jasper_reports NG

Albert Cervera i Areny 7 ago. 2009

Right after the release of the first release candidate of Koo, we've commited a bunch of exciting changes in the jasper_reports module. Those changes can be classified in two separate areas: performance and localization.

Performance

In the performance area, we've created a java process (which is started automatically when the first report is executed) that allows avoiding the overhead of starting up the Java Virtual Machine each time a report has to be printed. The other performance improvement affects only those reports using the XML interface, which can benefit from up to 10% speedup thanks to the use of CSV files instead of XML. It is totally compatible and doesn't change anything when the user creates new reports.

Localization

If performance improvements are good news, the localization part of this post is my favorite one. Now it's possible to use translatable fields such as product name, country name, etc. In any language you want.

By default, the XML interface will create translatable fields in the same language of the user that is executing the report, but if when the field is added in iReport, you set it to type 'java.lang.Object' instead of 'java.lang.String' you can use the following syntax in the report:

$F{product_name}.get( "ca_ES" )

Even more, if the report is an invoice, for example, it will have a relation to the partner. In this case you can use:

$F{product_name}.get( $F{partner_language} )

If the translation is not available for that language, the default one will be used.

But we didn't stop localization improvements here and decided to enhance JasperReports localization features.

Put simply, jasper reports translation mechanism sucks. You're supposed to use a java bundle (.properties file) per language and use $R{key} in the expressions everywhere and obviously doesn't support features available in any modern translation system such as parameters and plural forms.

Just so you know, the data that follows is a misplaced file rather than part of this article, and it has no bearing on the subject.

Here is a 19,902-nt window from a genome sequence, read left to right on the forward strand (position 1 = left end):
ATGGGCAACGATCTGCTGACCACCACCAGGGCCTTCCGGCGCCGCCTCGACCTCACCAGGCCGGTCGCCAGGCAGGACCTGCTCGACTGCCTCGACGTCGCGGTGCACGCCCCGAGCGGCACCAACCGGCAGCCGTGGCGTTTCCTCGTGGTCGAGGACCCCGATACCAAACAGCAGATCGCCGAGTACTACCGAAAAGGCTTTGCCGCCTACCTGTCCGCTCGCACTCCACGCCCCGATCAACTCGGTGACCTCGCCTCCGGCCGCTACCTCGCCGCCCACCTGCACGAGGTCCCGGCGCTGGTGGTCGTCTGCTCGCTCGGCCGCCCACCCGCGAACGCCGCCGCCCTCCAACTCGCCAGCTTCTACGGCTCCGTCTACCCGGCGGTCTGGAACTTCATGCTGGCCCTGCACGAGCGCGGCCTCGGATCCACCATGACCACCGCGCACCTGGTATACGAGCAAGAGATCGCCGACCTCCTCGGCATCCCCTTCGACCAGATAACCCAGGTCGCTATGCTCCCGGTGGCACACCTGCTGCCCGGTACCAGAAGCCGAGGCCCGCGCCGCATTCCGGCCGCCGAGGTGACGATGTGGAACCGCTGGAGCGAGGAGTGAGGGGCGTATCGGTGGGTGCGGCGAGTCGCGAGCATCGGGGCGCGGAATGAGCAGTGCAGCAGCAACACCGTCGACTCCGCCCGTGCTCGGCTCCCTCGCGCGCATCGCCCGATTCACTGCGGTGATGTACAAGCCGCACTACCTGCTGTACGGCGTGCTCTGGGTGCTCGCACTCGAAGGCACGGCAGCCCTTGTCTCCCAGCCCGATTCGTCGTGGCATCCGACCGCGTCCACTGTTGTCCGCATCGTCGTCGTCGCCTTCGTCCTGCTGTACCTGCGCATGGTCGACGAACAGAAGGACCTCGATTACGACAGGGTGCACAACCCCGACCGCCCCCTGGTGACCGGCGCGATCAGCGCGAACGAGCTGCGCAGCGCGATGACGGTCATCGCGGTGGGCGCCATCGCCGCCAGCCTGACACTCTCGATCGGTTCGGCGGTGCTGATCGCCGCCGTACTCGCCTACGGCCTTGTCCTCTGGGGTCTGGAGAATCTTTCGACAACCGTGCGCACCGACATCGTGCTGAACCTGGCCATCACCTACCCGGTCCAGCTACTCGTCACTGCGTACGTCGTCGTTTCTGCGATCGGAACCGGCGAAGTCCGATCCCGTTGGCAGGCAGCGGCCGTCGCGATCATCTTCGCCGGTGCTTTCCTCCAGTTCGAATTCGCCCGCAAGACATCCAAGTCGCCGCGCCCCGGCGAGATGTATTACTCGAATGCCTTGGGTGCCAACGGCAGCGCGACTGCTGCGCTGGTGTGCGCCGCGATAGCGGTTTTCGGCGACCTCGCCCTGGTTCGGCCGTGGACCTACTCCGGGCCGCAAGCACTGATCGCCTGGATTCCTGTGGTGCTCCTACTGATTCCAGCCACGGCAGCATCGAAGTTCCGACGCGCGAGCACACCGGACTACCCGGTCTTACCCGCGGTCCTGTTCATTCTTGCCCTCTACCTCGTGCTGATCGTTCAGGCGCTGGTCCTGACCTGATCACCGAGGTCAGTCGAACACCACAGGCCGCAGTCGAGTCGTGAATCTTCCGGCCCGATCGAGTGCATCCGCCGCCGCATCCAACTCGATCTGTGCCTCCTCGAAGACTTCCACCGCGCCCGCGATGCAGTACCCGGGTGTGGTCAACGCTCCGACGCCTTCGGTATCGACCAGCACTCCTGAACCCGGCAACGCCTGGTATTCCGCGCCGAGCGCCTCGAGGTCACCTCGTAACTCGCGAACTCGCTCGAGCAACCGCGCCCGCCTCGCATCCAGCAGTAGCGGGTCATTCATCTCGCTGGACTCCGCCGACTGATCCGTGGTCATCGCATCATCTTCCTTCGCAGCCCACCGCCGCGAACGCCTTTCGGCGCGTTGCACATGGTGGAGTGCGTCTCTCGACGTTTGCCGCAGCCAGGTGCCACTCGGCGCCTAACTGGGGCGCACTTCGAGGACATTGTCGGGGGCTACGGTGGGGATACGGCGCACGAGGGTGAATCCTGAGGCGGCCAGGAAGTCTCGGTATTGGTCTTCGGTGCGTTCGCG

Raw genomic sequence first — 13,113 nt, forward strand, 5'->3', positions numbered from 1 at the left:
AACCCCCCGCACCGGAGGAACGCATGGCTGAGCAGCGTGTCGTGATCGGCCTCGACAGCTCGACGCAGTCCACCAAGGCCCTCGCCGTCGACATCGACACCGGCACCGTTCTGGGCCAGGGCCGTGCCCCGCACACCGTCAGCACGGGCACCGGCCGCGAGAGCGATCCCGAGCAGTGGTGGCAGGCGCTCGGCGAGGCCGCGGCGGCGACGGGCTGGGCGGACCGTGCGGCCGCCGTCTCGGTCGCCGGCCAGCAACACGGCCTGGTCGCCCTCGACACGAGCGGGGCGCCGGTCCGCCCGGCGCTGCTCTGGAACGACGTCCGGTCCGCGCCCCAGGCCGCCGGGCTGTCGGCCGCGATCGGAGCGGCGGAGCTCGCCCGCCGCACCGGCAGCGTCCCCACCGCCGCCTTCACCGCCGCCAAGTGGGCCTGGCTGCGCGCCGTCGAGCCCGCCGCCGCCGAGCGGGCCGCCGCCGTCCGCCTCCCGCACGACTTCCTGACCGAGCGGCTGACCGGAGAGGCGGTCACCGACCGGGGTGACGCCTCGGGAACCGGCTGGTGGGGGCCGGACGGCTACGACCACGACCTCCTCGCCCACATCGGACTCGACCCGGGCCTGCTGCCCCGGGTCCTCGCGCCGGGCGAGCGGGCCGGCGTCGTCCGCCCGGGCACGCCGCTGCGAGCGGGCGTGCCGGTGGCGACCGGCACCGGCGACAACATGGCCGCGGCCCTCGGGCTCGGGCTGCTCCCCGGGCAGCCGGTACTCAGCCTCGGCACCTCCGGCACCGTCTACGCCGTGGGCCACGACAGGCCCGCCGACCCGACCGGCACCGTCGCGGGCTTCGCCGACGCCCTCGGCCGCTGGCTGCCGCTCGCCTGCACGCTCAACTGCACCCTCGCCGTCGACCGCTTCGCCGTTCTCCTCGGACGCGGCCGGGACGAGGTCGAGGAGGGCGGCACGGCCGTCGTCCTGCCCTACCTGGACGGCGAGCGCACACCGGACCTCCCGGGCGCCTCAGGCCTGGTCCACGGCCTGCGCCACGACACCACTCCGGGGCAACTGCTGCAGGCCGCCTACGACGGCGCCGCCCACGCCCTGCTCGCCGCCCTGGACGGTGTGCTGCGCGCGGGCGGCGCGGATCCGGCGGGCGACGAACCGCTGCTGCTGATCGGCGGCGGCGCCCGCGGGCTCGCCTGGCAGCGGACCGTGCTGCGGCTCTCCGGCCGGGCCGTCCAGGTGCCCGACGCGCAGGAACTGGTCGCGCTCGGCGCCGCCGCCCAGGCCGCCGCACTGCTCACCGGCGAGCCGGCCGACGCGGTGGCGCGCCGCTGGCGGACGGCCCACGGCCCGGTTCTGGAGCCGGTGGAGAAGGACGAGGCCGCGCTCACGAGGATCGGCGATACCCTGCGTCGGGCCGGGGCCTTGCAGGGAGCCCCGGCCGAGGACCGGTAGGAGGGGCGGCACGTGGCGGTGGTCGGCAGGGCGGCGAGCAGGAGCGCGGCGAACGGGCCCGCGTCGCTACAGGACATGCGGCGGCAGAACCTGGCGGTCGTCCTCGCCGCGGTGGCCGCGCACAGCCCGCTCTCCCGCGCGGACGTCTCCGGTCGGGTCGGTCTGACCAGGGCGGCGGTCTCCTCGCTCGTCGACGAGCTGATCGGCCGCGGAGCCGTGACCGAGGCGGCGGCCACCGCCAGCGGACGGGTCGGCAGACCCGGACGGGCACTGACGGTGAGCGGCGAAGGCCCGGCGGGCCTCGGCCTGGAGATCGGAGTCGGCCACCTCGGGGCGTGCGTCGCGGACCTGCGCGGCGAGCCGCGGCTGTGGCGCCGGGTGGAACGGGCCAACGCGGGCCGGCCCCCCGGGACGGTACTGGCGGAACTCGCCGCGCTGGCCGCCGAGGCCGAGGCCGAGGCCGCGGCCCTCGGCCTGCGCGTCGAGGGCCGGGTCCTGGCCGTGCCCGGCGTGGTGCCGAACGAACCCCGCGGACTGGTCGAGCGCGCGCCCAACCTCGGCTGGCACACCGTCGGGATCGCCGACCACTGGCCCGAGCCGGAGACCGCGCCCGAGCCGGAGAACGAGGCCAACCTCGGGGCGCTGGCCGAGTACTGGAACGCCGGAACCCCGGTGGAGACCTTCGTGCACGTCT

How does our mechanism work for the report designer? Pretty simple, anywhere you need to translate something you can use:

tr("This is the text I want to translate")
or
tr("{0} out of {1} think this translation system is great!", $F{positive},$F{total})
or you can use plural forms:
trn("One person", "{0} people", $F{people})

In fact, almost all functions in java gettext are implemented. But that wasn't enough, and for all of them we implemented one with configurable locale. So you can use:

tr( new Locale("ca", "ES"), "This text will be translated into Catalan even if the default report locale is in german!") )

Once we got this working we needed a way to extract those texts and we've made it incredibly simple. There are a couple of scripts in the jasper_reports/java directory:

jrxml2pot: Which extracts the texts from the report into a .pot file, easily translatable with any standard tool or even launchpad!
po2properties: Which converts the translated po file into a .properties file.

We should end up with the following files in our report directory:

superreport.jrxml
superreport_ca_ES.properties
superreport_de_DE.properties
...

If a translation isn't available the original text will be printed.

All this is very easy to do, and most importantly, it can be integrated in your modules and translated using launchpad! The drawback of this mechanism is that, due to lack of infrastructure in JasperReports to do this kind of stuff, we had to reimplement the GroovyCompiler and I18nGroovyCompiler was born. This basically means that:



  • You must use groovy as language in your report. That's not much of a problem, as it's possibly the best choice anyway.
  • You can't do a preview of the report inside iReport. This is a more annoying problem. It isn't hard to solve, but let's leave it to most enthusiastic java programmers that read the planet and see if somebody volunteers for that ;-)

Update: Recent tests have shown that some reports take less than half of the time they used with XML backend, so depending on the report performance gains are really important.

Arriba